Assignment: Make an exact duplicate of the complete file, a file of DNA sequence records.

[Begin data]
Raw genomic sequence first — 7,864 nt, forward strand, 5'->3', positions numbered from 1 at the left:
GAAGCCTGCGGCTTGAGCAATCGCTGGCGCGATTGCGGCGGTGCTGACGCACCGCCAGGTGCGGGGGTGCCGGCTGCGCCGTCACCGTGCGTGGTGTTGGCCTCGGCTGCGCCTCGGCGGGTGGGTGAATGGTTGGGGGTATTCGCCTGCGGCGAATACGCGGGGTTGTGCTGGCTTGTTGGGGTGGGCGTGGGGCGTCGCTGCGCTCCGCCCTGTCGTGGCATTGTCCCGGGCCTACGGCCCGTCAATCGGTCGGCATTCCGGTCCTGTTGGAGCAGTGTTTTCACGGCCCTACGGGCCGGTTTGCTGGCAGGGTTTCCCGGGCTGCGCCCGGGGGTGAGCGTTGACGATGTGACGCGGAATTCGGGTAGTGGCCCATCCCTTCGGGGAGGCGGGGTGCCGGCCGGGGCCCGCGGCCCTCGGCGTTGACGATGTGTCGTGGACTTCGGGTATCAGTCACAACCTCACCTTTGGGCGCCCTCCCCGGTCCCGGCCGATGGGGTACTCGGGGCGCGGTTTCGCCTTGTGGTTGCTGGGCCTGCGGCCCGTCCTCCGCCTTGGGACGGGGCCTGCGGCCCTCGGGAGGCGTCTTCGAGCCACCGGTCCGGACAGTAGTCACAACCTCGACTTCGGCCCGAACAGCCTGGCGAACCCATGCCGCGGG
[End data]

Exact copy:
Raw genomic sequence first — 7,864 nt, forward strand, 5'->3', positions numbered from 1 at the left:
GAAGCCTGCGGCTTGAGCAATCGCTGGCGCGATTGCGGCGGTGCTGACGCACCGCCAGGTGCGGGGGTGCCGGCTGCGCCGTCACCGTGCGTGGTGTTGGCCTCGGCTGCGCCTCGGCGGGTGGGTGAATGGTTGGGGGTATTCGCCTGCGGCGAATACGCGGGGTTGTGCTGGCTTGTTGGGGTGGGCGTGGGGCGTCGCTGCGCTCCGCCCTGTCGTGGCATTGTCCCGGGCCTACGGCCCGTCAATCGGTCGGCATTCCGGTCCTGTTGGAGCAGTGTTTTCACGGCCCTACGGGCCGGTTTGCTGGCAGGGTTTCCCGGGCTGCGCCCGGGGGTGAGCGTTGACGATGTGACGCGGAATTCGGGTAGTGGCCCATCCCTTCGGGGAGGCGGGGTGCCGGCCGGGGCCCGCGGCCCTCGGCGTTGACGATGTGTCGTGGACTTCGGGTATCAGTCACAACCTCACCTTTGGGCGCCCTCCCCGGTCCCGGCCGATGGGGTACTCGGGGCGCGGTTTCGCCTTGTGGTTGCTGGGCCTGCGGCCCGTCCTCCGCCTTGGGACGGGGCCTGCGGCCCTCGGGAGGCGTCTTCGAGCCACCGGTCCGGACAGTAGTCACAACCTCGACTTCGGCCCGAACAGCCTGGCGAACCCATGCCGCGGG